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Clinical significance of preoperative fibre-tracking to preserve the affected pyramidal tracts during resection of brain tumours in patients with preoperative motor weakness
  1. Nobuhiro Mikuni1,
  2. Tsutomu Okada2,
  3. Rei Enatsu1,
  4. Yukio Miki2,
  5. Shin-ichi Urayama3,
  6. Jun A Takahashi1,
  7. Kazuhiko Nozaki1,
  8. Hidenao Fukuyama3,
  9. Nobuo Hashimoto1
  1. 1Department of Neurosurgery, Kyoto University Graduate School of Medicine, Kyoto, Japan
  2. 2Department of Diagnostic Imaging and Nuclear Medicine, Kyoto University Graduate School of Medicine, Kyoto, Japan
  3. 3Human Brain Research Centre, Kyoto University Graduate School of Medicine, Kyoto, Japan
  1. Correspondence to:
 Dr Nobuhiro Mikuni
 Department of Neurosurgery, Kyoto University Graduate School of Medicine, 54 Kawahara-cho, Shogoin, Sakyo-ku, Kyoto, 6068507, Japan; mikunin{at}kuhp.kyoto-u.ac.jp

Abstract

Objective: To clarify the clinical usefulness of preoperative fibre-tracking in affected pyramidal tracts for intraoperative monitoring during the removal of brain tumours from patients with motor weakness.

Methods: We operated on 10 patients with mild to moderate motor weakness caused by brain tumours located near the pyramidal tracts under local anaesthesia. Before surgery, we performed fibre-tracking imaging of the pyramidal tracts and then transferred this information to the neuronavigation system. During removal of the tumour, motor function was evaluated with motor evoked potentials elicited by cortical/subcortical electrical stimulation and with voluntary movement.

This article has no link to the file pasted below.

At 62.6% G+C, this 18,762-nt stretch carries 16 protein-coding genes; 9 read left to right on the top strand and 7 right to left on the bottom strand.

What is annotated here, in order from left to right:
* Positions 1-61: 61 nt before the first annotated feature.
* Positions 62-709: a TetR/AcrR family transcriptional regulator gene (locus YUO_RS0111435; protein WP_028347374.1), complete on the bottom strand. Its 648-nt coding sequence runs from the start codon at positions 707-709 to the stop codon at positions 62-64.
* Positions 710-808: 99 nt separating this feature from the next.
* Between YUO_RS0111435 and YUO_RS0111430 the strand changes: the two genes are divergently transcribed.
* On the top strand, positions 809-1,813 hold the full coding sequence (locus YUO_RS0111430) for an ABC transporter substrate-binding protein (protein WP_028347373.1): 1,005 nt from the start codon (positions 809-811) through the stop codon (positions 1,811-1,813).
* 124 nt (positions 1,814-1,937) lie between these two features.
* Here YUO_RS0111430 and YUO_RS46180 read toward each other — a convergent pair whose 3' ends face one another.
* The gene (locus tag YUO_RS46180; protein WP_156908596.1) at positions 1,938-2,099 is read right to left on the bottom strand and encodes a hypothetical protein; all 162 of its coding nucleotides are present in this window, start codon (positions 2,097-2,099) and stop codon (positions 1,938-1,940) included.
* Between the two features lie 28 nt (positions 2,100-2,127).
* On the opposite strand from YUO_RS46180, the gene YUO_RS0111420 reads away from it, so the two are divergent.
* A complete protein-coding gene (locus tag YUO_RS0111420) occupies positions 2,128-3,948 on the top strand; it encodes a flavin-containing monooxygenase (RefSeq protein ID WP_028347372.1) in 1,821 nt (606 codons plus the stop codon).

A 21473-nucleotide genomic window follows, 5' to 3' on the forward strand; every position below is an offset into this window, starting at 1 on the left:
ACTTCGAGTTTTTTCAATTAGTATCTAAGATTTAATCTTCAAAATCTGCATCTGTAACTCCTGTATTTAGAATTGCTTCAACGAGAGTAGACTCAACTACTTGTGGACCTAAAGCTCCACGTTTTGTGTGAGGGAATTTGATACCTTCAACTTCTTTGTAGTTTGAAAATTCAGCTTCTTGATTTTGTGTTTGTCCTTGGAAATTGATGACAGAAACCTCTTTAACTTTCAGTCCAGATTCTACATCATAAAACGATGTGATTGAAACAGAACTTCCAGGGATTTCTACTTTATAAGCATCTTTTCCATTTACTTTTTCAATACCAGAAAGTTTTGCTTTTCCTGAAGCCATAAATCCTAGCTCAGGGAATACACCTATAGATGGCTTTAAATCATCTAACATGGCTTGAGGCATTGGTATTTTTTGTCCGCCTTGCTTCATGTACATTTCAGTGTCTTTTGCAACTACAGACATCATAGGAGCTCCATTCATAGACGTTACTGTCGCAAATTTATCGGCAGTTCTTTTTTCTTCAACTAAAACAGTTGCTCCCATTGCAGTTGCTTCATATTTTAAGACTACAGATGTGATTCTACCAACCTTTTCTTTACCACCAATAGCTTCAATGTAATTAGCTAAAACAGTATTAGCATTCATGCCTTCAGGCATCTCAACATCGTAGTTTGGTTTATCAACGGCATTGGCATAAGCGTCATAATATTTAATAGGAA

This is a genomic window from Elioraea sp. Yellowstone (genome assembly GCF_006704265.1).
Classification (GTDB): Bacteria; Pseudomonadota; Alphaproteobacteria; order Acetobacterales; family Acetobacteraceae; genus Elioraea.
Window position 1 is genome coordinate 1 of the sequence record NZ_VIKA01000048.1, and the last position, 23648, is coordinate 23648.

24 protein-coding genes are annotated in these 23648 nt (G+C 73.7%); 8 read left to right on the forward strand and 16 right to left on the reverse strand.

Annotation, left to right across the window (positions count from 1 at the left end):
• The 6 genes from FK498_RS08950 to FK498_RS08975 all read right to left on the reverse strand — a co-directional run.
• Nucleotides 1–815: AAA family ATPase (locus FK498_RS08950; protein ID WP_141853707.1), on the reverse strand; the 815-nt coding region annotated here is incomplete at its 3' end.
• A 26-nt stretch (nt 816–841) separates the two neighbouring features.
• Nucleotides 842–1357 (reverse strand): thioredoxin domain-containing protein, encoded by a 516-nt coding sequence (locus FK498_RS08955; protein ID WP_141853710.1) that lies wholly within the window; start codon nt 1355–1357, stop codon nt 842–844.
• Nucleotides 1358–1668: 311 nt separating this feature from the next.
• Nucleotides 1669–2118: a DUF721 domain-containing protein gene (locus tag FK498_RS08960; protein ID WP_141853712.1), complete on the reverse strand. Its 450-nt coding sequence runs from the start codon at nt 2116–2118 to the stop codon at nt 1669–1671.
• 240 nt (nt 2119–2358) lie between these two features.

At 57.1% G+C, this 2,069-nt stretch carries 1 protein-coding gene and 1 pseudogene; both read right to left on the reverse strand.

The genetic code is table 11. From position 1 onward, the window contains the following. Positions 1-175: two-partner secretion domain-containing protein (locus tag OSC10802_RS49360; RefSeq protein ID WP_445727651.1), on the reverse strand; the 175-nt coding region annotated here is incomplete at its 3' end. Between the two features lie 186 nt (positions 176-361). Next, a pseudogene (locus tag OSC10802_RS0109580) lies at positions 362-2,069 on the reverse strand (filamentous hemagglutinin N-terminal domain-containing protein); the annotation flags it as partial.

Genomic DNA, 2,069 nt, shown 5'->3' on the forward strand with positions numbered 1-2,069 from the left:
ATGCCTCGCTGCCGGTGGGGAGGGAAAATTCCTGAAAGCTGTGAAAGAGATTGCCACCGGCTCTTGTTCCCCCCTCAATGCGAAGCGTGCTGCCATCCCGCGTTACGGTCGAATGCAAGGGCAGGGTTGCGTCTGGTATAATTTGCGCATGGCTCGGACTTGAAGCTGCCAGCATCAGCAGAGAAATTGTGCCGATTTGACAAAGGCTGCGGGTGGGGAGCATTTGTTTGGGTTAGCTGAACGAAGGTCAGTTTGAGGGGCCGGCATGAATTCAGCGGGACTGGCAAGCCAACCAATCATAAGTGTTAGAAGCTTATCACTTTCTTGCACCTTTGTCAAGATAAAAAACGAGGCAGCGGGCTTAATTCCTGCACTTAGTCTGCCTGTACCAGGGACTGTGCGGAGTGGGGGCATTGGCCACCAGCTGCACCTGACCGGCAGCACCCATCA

Results: In eight patients, the locations of the pyramidal tracts were estimated preoperatively by fibre-tracking; motor evoked potentials were elicited on the motor cortex and subcortex close to the predicted pyramidal tracts. In the remaining two patients, in which fibre-tracking of the pyramidal tracts revealed their disruption surrounding the tumour, cortical/subcortical electrical stimulation did not elicit responses clinically sufficient to monitor motor function. In all cases, voluntary movement with mild to moderate motor weakness was extensively evaluated during surgery and was successfully preserved postoperatively with appropriate tumour resection.

Conclusions: Preoperative fibre-tracking could predict the clinical usefulness of intraoperative electrical stimulation of the motor cortex and subcortical fibres (ie, pyramidal tracts) to preserve affected motor function during removal of brain tumours. In patients for whom fibre-tracking failed preoperatively, awake surgery is more appropriate to evaluate and preserve moderately impaired muscle strength.

  • DTI, diffusion tensor imaging
  • fMRI, functional MRI
  • MEG, magnetoencephalography
  • MEP, motor evoked potential
  • MPRAGE, magnetisation prepared rapid gradient echo
  • ROI, region of interest
  • SEP, somatosensory evoked potential

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Footnotes

  • Published Online First 1 March 2007

  • Competing interests: None.

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